Why did I say that this makes perfect sense? Well, think about it; what are some of the skills or qualities every good teacher has? Great teachers are empathetic. The best performers truly feel the situations their characters are in; that allows them to give the most honest performance possible and is often why audience members are able to feel such a connection to those characters. Great teachers are creative. Performers by nature are artists, they construct people and worlds out of nothing. Great teachers are adaptable, they are able to tailor their lessons to work for all different kinds of students and change their entire plan when something puts off their lesson or they finish early. Performers have to be adaptable, they must constantly be evolving the way they portray a character to fit who they feel the character is and what the director wants from them. They also have to be able to improv well when things go wrong mid show. Great teachers are passionate. What artist is not passionate? Performers give their entire selves over to a character when they have been cast in a show, for the run of the production they lose themselves in becoming someone else. Beyond that performers and teachers alike often give of their own time and supplies to enhance their show or classroom. I can’t tell you how many performers I’ve seen, myself included, give up an afternoon to work on a set or run out to buy a costume piece or some makeup whether it be for themselves or a castmate. And, almost every teacher I have ever met has used their own money to provide items for their classroom. Great teachers are caring, they spend their days enhancing their students minds and getting to know their personalities. They go home with those kids on their hearts, hoping each one is fed, warm, loved, and reminded just how special they are. Performers are almost always willing to help out their castmates, whether that means bringing someone with a sore throat some tea and honey, staying late to run lines, or being a shoulder to cry on after a particularly stressful tech rehearsal.

For these and many other reasons, being a performer and a teacher seems like a match made in heaven. If you are a teacher/performer and you agree with me (or if you don’t) please share your experience with me in the comments!!

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Break a leg,
-Brandi

find me on social media,
twitter: @bwaybrandi
Instagram: @sugarbutterbrandi
snapchat: broadwaybrandi
email: brandinyc525600@gmail.com

Sadie’s Light

Earlier tonight (or I guess more accurately last night, since I’m starting this post at about 4 am…) I had the honor of seeing a brand new musical that opened in a community theater very close to my little hometown. This show was called Sophie’s Light and it was absolutely INCREDIBLE.

It was such an indescribable experience to be sitting in the audience and have the realization that someday, if this show takes off (and I truly hope it does, because everyone who was/is involved in this show is absolutely brilliant) I’ll be able to say I saw the earliest production.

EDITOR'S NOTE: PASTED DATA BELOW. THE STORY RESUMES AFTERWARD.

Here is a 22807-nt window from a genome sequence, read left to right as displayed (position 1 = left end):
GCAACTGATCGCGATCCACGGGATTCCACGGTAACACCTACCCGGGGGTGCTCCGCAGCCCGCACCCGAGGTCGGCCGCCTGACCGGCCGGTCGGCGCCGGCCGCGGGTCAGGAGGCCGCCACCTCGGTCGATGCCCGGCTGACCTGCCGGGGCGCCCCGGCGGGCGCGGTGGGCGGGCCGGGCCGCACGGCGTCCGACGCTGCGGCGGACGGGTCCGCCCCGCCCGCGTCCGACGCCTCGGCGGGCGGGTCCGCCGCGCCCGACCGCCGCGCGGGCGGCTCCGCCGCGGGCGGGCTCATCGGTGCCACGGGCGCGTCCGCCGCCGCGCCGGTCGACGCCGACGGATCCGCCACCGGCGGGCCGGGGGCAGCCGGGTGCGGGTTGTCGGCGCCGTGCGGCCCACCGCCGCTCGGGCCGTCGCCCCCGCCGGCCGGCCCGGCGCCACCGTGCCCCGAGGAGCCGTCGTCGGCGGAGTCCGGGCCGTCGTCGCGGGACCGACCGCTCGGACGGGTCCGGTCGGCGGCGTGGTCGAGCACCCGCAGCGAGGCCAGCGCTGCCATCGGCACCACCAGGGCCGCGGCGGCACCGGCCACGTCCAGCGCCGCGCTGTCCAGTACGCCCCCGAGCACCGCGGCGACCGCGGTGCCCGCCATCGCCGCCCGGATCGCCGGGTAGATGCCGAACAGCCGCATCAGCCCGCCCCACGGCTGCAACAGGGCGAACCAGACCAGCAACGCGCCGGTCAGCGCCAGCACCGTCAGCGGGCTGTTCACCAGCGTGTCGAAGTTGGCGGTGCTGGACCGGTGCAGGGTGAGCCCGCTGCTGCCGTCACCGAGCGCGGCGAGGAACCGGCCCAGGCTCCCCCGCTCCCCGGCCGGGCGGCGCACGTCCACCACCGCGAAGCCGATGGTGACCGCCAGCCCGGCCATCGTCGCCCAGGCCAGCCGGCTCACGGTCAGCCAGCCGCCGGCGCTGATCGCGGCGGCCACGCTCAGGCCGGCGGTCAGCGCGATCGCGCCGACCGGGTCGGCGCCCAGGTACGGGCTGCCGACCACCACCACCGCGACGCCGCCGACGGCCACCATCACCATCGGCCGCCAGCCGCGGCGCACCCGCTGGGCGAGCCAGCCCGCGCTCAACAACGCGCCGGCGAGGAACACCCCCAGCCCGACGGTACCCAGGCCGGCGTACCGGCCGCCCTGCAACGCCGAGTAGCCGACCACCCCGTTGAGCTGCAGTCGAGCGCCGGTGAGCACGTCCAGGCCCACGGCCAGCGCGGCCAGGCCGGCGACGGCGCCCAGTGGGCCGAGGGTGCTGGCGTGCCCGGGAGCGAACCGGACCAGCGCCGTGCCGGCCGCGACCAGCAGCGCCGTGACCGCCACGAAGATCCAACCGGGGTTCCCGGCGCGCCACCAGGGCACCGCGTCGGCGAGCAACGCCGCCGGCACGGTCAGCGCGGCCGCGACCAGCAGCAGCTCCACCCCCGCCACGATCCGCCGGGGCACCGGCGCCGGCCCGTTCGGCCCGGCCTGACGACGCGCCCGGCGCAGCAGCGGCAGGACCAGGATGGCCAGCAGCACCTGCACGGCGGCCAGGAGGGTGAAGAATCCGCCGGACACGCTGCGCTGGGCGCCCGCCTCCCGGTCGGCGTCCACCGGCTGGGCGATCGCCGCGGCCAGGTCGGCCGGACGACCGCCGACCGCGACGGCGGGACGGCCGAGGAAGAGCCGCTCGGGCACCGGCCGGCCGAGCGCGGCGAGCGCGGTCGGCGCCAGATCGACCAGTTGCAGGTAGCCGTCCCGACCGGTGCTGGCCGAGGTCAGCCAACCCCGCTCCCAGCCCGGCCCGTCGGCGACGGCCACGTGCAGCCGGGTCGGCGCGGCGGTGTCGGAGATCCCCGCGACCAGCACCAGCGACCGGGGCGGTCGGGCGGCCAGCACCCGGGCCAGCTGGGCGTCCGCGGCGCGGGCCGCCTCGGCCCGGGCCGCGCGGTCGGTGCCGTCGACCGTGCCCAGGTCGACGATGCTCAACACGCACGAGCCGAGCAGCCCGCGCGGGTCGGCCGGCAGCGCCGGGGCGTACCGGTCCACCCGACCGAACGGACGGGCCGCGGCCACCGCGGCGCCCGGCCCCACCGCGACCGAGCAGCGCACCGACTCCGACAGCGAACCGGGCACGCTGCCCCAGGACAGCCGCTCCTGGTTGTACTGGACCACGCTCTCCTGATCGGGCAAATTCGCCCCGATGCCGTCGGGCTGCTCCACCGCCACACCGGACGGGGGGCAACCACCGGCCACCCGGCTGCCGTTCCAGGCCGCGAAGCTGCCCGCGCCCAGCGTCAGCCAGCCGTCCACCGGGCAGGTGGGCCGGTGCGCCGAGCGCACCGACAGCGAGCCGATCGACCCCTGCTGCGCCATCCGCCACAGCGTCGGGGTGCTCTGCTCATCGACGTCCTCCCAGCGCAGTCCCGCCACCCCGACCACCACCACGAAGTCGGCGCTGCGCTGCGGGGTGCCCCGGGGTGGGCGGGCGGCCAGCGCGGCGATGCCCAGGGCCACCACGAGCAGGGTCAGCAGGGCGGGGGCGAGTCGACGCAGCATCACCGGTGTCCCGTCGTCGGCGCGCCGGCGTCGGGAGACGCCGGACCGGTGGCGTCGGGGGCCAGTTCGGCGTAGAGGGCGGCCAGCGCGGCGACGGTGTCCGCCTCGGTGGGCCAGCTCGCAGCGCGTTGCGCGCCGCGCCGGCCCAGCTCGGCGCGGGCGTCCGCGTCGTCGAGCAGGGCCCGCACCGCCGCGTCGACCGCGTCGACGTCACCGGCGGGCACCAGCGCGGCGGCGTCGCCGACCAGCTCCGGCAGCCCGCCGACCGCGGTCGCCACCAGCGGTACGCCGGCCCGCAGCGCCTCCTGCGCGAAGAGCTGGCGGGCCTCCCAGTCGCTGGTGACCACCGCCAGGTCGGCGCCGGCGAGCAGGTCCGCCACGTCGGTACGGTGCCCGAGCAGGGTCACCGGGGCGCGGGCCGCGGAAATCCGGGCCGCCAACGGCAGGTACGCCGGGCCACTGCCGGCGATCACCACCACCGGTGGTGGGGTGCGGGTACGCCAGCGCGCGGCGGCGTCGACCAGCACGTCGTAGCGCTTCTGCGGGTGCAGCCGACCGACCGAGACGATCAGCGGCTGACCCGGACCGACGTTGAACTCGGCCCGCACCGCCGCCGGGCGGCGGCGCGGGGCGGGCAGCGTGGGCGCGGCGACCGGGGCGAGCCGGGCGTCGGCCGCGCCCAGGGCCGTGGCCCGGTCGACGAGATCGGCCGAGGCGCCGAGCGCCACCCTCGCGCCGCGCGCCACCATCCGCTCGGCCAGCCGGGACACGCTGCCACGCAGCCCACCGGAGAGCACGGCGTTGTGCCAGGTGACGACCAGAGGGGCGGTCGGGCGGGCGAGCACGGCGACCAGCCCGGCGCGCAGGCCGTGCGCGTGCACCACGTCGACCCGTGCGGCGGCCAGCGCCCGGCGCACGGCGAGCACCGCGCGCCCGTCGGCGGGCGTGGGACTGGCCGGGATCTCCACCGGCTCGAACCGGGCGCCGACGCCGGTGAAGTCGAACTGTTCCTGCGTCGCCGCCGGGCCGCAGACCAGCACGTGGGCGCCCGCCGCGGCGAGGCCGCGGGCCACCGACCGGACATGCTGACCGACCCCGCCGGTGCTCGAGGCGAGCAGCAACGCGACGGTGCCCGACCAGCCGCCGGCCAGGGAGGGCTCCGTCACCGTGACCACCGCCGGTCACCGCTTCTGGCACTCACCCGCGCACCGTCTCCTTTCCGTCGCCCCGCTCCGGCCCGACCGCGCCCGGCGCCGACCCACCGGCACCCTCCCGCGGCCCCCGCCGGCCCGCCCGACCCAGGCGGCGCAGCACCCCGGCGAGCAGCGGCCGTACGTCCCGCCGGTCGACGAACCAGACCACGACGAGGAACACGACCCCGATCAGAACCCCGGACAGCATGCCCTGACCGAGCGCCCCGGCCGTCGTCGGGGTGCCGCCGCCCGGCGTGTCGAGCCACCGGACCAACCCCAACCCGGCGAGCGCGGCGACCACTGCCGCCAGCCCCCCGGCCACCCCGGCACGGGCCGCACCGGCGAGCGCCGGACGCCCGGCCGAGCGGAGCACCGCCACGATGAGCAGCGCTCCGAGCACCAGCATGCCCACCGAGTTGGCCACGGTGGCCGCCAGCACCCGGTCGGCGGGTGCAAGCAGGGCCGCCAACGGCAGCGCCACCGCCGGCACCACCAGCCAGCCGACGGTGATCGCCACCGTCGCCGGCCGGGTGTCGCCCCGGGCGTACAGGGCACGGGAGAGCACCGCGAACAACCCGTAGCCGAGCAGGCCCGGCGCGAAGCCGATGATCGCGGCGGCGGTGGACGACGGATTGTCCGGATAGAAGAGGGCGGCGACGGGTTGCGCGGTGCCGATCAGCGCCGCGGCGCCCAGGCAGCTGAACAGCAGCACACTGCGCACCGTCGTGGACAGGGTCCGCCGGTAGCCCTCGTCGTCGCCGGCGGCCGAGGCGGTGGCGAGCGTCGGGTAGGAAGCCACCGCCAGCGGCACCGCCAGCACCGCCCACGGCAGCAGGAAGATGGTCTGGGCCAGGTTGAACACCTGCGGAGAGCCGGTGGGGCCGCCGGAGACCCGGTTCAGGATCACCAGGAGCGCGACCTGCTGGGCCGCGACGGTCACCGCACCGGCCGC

Now normally I like to be well versed in a show before I go see it. I usually know all the songs and have a pretty good idea of what the overall plot of the show is before I take my place in the audience. I have to say though, it was pretty refreshing to walk into the show knowing nothing more than the snippets of advertising I’d seen. I fell in love with a new score and there was something magical about hearing it for the first time live. My only complaint is that because it’s so new I couldn’t come home and pull it up on Spotify to listen to again, because if I could have– I would have.

Now I’d like to take a moment to brag about the cast, because wow do they deserve it. You could tell that every person involved with this show was so proud of what they were doing (and rightfully so), each and every one of them put their heart and soul into this production and it was pure magic as a result. As I said, EVERYONE had a fabulous performance but I’d like to take a moment to give a special shout out to Pamela Shirtz, the amazing actress who brought the character Sadie to life. Now, if you are a die hard theatre kid like myself, you will probably find yourself mentally hunting for which role you’d want to play each time you see a show; after her very first song I was confident I’d already found that role in this show. As the show continued, I became more and more confident about this. It was not only the role itself but the way Pamela played her that had me instantly drawn to her.

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Pamela brought Sadie to life in such an honest and relatable way. I felt sympathy for Sadie throughout the show and found myself relating on some level to some of her struggles; and not only that but from the moment she stepped onto the stage I was rooting for her. I was emotionally invested in her becoming more confident in herself and realizing just how talented she was the same way I want those things for my closest friends.

I’d absolutely love to play Sadie someday and I hope this show gets produced time and time again because it is truly a gem. And Pamela, if you’re reading this thank you for the inspiration, you truly shine onstage and were so kind after the show. I hope to see you in more productions in the future and I’d be honored if you ever managed to see one of mine.

Break a leg,
-Brandi
find me on social media,
twitter: @bwaybrandi
Instagram: @sugarbutterbrandi
snapchat: broadwaybrandi
email: brandinyc525600@gmail.com